The Covid-19 Legislation Amendment (Emergency Measures - Miscellaneous) Act 2020 (NSW) (Covid-19 Amendment Act) brought about widespread amendments to various legislative acts in NSW, including to the EPA Act. The most notable change to the EPA Act was the introduction of the "prescribed period" between 25 March 2020 to 25 March 2022.1 The prescribed period operates as a savings and transitional provision, with development applications determined during this period subject to special and more liberal procedural standards, such as extended time to appeal a consent authority's decision.
Prior to the Covid-19 Amendment Act, section 4.53(6) of the EPA Act had granted a consent authority wide discretionary powers to impose variable time limits within which deferred commencement conditions had to be satisfied. In effect, a proponent had a maximum of five years within which deferred commencement conditions had to be complied with but a lesser time period could be specified for by the consent authority.
The Covid-19 Amendment Act reshaped section 4.53(6) to incorporate the prescribed period. As a result, the distinction between consents granted before, during and after the prescribed period was created. The decision in Norman shows that this has led to textual inconsistencies that require resolving.
The proper construction of section 4.53
The operation of section 4.53 gives rise to an internal consistency which should be construed by the LEC in a way that corrects the perceived drafting error.2
As it currently sits, section 4.53(6A) empowers consent authorities to impose a lesser time period for the satisfaction of deferred consent conditions however this is expressly contradicted by section 4.53(6B), which prohibits such reductions for consents granted during the prescribed period. Significantly, Justice Pepper held that sections 4.53(6A) and 4.53(6B) are "wholly contradictory and cannot be reconciled".3
With reference to the extrinsic materials regarding the enshrining of the Covid-19 Amendment Act, Justice Pepper construed that the legislative intention was to provide additional time for a proponent to comply with deferred commencement conditions.4 This took into consideration the constraints imposed on economic activity by the pandemic and associated public health measures.5 Therefore, section 4.53(6A) should be read to exclude the reference to "or b" (i.e. section 4.53(6)(b)) and a consent authority is not authorised to reduce the deferred commencement time for consents falling within the ambit of section 4.53(6)(b).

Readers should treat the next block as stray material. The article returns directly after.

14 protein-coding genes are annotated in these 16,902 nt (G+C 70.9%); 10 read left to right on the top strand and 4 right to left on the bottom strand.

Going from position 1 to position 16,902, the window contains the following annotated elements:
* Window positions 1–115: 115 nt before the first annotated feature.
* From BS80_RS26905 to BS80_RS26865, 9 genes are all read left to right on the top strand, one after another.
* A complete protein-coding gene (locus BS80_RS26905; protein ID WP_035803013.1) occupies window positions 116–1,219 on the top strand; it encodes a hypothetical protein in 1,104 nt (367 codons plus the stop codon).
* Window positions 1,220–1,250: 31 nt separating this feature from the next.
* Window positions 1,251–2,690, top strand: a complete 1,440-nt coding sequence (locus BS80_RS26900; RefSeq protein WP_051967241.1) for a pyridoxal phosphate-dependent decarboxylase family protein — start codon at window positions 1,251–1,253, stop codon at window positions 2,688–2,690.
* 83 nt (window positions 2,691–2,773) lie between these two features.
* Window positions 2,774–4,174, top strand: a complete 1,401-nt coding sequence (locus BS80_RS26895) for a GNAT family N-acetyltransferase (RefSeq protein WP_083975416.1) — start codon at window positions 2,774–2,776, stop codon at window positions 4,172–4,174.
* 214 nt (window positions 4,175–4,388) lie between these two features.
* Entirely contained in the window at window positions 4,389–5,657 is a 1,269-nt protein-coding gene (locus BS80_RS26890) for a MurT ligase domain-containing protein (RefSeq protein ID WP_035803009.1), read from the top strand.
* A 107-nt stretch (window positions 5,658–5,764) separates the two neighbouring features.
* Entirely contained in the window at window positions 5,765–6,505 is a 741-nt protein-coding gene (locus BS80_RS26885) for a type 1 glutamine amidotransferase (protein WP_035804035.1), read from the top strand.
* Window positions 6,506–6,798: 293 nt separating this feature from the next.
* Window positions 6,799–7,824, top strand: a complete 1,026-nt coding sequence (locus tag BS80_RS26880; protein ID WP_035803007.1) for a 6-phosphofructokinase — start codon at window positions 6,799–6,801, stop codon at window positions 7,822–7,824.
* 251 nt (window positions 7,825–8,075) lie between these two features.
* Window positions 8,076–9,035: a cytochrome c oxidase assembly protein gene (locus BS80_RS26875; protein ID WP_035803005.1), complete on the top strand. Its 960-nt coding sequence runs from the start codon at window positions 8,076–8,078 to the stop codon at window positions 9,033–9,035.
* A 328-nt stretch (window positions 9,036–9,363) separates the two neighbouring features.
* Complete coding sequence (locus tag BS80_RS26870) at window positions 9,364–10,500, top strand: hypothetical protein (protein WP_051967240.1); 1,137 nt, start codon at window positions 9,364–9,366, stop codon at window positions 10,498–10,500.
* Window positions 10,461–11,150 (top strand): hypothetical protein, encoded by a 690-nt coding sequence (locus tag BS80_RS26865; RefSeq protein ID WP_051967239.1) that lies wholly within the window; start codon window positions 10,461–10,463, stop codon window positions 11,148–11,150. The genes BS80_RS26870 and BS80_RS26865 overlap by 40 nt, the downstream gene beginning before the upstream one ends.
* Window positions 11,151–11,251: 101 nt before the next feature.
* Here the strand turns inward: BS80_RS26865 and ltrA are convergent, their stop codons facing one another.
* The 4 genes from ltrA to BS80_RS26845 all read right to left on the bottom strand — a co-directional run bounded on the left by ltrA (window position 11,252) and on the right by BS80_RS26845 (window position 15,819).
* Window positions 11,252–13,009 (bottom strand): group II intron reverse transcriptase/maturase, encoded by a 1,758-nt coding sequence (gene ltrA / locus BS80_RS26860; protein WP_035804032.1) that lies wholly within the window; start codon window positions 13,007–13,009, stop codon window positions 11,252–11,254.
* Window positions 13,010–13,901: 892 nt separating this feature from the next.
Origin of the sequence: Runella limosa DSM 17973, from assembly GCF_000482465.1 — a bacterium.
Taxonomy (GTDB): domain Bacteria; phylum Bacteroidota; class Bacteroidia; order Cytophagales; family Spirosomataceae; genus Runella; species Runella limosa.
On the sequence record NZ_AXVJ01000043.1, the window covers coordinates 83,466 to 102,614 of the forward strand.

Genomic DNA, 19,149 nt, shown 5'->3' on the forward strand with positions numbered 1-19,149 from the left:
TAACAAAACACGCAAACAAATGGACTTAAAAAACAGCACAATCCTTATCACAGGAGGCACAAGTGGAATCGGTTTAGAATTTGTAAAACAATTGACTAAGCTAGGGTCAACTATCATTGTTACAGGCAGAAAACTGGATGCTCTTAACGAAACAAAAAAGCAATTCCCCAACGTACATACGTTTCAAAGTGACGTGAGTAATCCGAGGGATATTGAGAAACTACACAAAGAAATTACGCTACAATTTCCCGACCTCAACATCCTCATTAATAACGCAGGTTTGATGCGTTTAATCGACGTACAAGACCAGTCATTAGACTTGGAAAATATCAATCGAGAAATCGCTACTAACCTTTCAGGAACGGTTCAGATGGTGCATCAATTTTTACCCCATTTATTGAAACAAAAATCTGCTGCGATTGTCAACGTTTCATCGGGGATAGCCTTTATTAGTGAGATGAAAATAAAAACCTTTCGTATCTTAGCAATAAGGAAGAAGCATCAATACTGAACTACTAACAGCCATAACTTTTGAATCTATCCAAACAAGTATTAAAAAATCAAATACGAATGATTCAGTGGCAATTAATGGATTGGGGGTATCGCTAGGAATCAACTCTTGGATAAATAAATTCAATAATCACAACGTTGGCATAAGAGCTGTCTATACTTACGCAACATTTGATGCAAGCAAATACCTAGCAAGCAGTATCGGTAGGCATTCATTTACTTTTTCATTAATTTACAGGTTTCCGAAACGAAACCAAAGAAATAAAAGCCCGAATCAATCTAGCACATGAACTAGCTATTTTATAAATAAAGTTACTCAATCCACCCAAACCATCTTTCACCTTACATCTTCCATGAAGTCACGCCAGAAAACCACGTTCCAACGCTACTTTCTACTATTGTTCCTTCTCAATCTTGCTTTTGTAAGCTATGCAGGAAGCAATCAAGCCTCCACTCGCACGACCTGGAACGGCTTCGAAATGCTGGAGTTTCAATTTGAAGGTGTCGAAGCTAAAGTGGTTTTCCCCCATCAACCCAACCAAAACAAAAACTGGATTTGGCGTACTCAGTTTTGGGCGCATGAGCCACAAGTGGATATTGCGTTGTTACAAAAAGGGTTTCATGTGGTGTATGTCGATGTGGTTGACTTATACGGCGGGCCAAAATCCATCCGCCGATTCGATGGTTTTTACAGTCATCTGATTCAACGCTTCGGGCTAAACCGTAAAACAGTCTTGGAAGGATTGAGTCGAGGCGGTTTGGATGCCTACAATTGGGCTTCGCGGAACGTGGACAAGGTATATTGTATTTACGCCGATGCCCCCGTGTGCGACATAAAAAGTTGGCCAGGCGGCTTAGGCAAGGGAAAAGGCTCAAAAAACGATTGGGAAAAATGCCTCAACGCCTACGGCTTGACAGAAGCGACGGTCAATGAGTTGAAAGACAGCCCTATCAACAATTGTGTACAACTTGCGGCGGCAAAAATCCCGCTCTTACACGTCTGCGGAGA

As the relevant consent in Norman was granted on 12 October 2021 and during the prescribed period, it fell within the ambit of section 4.53(6)(b) and the five year deferred commencement time applied. Accordingly, the condition imposed by Council to reduce the time for compliance with the four deferred consent conditions to 12 months was declared invalid.
There is now an express prohibition on conditions imposed on consents granted during the prescribed period which seek to reduce the time period for an applicant to comply with deferred commencement conditions.
In the aftermath of Norman, it would be prudent for proponents to review their date of approval and conditions of consent to see whether their consent falls within the prescribed period and whether the consent authority has imposed invalid deferred commencement conditions.
Norman reiterates the importance of paying close attention to the implications of the prescribed period and how it may affect
1Environmental Planning and Assessment Act 1979 (NSW) s 4.53(8).
2Norman v Central Coast Council  NSWLEC 120  (Norman).
5Norman ; New South Wales, Parliamentary Debates, Legislative Assembly, 12 May 2020, 2037 (Mark Speakman, Attorney-General).